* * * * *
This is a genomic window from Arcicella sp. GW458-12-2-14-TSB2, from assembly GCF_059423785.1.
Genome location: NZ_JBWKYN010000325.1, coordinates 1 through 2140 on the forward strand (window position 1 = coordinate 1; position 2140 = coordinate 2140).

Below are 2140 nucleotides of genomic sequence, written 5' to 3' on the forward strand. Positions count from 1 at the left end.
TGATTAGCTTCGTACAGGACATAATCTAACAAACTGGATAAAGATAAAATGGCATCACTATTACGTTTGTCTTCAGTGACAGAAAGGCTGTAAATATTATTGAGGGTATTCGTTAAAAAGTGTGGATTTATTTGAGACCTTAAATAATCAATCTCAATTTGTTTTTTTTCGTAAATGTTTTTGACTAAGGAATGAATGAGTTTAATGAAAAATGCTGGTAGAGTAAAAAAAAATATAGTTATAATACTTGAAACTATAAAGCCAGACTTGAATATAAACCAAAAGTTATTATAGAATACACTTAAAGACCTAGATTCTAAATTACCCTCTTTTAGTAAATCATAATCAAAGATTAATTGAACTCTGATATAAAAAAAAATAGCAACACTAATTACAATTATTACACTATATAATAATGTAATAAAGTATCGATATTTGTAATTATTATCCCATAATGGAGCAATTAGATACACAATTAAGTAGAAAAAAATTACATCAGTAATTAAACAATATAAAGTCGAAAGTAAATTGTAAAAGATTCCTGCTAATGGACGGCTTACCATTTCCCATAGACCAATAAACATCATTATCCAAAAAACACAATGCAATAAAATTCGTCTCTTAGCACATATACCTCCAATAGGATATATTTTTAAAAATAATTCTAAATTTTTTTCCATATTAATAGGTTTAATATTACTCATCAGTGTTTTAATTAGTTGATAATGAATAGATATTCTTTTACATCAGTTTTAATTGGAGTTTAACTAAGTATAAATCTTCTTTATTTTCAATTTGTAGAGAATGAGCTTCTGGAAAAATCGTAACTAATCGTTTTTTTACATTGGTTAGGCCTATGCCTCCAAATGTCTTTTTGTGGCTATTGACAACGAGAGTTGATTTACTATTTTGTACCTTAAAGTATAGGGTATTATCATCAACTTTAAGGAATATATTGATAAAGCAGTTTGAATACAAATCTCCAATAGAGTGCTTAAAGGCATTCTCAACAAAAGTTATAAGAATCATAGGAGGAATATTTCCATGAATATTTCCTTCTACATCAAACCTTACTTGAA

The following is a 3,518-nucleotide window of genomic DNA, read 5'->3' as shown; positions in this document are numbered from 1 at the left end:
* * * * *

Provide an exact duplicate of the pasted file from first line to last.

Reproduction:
This is a genomic window from Arcicella sp. GW458-12-2-14-TSB2, from assembly GCF_059423785.1.
Genome location: NZ_JBWKYN010000325.1, coordinates 1 through 2140 on the forward strand (window position 1 = coordinate 1; position 2140 = coordinate 2140).

Below are 2140 nucleotides of genomic sequence, written 5' to 3' on the forward strand. Positions count from 1 at the left end.
TGATTAGCTTCGTACAGGACATAATCTAACAAACTGGATAAAGATAAAATGGCATCACTATTACGTTTGTCTTCAGTGACAGAAAGGCTGTAAATATTATTGAGGGTATTCGTTAAAAAGTGTGGATTTATTTGAGACCTTAAATAATCAATCTCAATTTGTTTTTTTTCGTAAATGTTTTTGACTAAGGAATGAATGAGTTTAATGAAAAATGCTGGTAGAGTAAAAAAAAATATAGTTATAATACTTGAAACTATAAAGCCAGACTTGAATATAAACCAAAAGTTATTATAGAATACACTTAAAGACCTAGATTCTAAATTACCCTCTTTTAGTAAATCATAATCAAAGATTAATTGAACTCTGATATAAAAAAAAATAGCAACACTAATTACAATTATTACACTATATAATAATGTAATAAAGTATCGATATTTGTAATTATTATCCCATAATGGAGCAATTAGATACACAATTAAGTAGAAAAAAATTACATCAGTAATTAAACAATATAAAGTCGAAAGTAAATTGTAAAAGATTCCTGCTAATGGACGGCTTACCATTTCCCATAGACCAATAAACATCATTATCCAAAAAACACAATGCAATAAAATTCGTCTCTTAGCACATATACCTCCAATAGGATATATTTTTAAAAATAATTCTAAATTTTTTTCCATATTAATAGGTTTAATATTACTCATCAGTGTTTTAATTAGTTGATAATGAATAGATATTCTTTTACATCAGTTTTAATTGGAGTTTAACTAAGTATAAATCTTCTTTATTTTCAATTTGTAGAGAATGAGCTTCTGGAAAAATCGTAACTAATCGTTTTTTTACATTGGTTAGGCCTATGCCTCCAAATGTCTTTTTGTGGCTATTGACAACGAGAGTTGATTTACTATTTTGTACCTTAAAGTATAGGGTATTATCATCAACTTTAAGGAATATATTGATAAAGCAGTTTGAATACAAATCTCCAATAGAGTGCTTAAAGGCATTCTCAACAAAAGTTATAAGAATCATAGGAGGAATATTTCCATGAATATTTCCTTCTACATCAAACCTTACTTGAA

The following is a 3,518-nucleotide window of genomic DNA, read 5'->3' as shown; positions in this document are numbered from 1 at the left end: